On Autoantonymy

Our own Justin E. H. Smith in his eponymous blog:

6a00d83453bcda69e20120a905b8b1970b-800wi Antonyms, of course, are pairs of words that have meanings opposite to each other. Autoantonyms, in turn, are single words that themselves can mean either one thing or its opposite. This can happen either by convergence –e.g., the English verb 'to cleave' comes from two separate but similar Anglo-Saxon verbs, and today can mean either 'to separate' or 'to latch on'– or it can happen through a cleavage, so to speak, within a single lexical item– thus 'to dust' means either to remove the dust from something or to cover something, perhaps that very thing, with dust or a dust-like substance. You might think that autoantonyms of the latter sort are rare birds in the dictionary, but in fact they are all over the place, particularly when the opposition between motion and rest is in question. Thus the adjective 'fast' means both 'swift with respect to motion' and 'bolted down', i.e., 'motionless'. A little reflection will also convince you that most prepositions are capable of autoantonymy. This in fact may have happened to you already: when confronted by a well-intentioned fund-raiser in the street, who tells you that she is raising money 'for breast cancer', does a little part of you not wish to reply: 'Sorry, no, I'm against breast cancer'?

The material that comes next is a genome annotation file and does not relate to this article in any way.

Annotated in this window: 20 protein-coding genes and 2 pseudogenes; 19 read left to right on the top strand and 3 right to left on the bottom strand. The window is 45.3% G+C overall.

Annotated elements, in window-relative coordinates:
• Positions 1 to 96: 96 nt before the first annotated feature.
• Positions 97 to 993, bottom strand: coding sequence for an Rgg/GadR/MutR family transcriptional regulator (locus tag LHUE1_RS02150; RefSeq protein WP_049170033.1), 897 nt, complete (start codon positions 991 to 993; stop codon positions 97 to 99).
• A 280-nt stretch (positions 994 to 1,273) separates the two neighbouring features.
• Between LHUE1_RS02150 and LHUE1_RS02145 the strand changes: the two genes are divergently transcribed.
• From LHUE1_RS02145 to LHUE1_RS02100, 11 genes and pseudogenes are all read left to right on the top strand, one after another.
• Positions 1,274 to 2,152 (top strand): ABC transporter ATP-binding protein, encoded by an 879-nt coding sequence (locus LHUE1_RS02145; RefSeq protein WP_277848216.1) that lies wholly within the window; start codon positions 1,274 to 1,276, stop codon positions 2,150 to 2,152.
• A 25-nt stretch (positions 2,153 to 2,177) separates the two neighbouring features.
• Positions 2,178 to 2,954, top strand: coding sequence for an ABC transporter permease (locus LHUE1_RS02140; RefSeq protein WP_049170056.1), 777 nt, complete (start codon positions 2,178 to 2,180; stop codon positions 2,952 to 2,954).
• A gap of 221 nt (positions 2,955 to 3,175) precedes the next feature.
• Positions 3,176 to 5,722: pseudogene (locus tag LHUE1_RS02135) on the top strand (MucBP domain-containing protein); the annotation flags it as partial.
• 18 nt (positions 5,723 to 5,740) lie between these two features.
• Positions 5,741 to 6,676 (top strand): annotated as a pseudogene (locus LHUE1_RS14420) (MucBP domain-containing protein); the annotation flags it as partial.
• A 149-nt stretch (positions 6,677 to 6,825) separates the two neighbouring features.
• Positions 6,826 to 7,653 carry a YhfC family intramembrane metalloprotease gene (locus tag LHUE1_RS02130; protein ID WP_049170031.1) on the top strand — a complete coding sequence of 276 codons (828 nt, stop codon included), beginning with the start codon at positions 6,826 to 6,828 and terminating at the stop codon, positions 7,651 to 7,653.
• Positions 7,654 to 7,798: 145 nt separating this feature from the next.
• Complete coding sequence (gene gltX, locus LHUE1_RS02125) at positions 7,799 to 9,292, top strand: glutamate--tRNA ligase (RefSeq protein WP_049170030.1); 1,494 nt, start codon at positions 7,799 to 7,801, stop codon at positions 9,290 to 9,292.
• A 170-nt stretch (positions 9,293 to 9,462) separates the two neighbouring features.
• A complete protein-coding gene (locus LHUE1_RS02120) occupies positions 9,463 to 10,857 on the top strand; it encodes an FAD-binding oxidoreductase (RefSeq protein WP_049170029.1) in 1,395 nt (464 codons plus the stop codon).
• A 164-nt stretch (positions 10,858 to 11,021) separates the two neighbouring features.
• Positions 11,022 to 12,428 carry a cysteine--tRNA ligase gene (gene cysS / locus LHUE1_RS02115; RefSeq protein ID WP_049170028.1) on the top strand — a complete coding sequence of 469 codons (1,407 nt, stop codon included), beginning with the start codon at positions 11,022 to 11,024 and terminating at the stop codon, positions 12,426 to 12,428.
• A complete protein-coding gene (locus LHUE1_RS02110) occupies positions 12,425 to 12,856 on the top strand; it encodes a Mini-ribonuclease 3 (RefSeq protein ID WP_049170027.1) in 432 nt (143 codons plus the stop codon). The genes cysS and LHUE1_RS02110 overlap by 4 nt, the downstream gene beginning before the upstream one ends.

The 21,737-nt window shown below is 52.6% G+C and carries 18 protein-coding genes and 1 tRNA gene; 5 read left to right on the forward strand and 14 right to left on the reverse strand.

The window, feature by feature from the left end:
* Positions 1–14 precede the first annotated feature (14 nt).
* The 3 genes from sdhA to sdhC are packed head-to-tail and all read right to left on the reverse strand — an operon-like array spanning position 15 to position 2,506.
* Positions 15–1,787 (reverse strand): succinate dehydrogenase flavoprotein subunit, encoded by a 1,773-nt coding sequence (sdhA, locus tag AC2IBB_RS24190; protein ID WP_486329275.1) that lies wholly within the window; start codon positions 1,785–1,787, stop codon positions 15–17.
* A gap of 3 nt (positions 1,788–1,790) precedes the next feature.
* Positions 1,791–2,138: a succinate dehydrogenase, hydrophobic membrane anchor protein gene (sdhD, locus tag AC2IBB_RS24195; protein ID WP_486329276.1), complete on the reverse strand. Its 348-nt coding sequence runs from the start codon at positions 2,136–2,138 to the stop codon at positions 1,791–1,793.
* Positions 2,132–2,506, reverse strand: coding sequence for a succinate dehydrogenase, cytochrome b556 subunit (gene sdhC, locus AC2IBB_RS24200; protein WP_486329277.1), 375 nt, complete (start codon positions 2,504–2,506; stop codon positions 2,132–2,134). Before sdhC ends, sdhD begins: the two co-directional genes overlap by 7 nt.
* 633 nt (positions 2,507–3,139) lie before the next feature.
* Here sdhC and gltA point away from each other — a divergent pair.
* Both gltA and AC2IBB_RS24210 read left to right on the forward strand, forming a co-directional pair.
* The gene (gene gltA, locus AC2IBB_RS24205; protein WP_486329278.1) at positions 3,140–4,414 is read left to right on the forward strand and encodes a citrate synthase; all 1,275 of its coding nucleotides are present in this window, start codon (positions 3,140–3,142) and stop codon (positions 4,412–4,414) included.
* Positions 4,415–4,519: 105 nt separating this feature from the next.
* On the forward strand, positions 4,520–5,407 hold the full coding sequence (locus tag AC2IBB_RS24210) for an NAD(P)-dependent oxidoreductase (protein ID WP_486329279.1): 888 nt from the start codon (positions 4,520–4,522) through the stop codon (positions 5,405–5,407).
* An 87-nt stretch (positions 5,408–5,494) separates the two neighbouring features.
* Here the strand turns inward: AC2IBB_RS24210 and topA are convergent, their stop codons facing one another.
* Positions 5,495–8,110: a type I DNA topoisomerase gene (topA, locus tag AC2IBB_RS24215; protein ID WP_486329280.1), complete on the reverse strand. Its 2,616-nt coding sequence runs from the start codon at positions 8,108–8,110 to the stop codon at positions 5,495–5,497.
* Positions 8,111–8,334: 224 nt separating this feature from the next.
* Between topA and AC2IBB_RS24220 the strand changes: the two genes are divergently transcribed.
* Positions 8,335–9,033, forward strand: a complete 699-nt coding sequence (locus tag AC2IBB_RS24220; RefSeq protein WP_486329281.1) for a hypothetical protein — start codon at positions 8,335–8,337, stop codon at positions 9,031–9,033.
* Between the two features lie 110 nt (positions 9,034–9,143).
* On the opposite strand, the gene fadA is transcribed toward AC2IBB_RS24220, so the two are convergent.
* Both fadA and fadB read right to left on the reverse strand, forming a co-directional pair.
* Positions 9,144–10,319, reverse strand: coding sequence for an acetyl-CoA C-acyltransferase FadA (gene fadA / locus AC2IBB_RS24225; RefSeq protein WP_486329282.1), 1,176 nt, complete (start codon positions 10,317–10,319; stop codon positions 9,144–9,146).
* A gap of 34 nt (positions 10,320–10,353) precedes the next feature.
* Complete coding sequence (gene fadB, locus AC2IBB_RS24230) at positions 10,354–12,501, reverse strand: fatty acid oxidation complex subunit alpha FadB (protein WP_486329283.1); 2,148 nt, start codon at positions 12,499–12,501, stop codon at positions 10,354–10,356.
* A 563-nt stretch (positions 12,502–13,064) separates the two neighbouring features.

More here.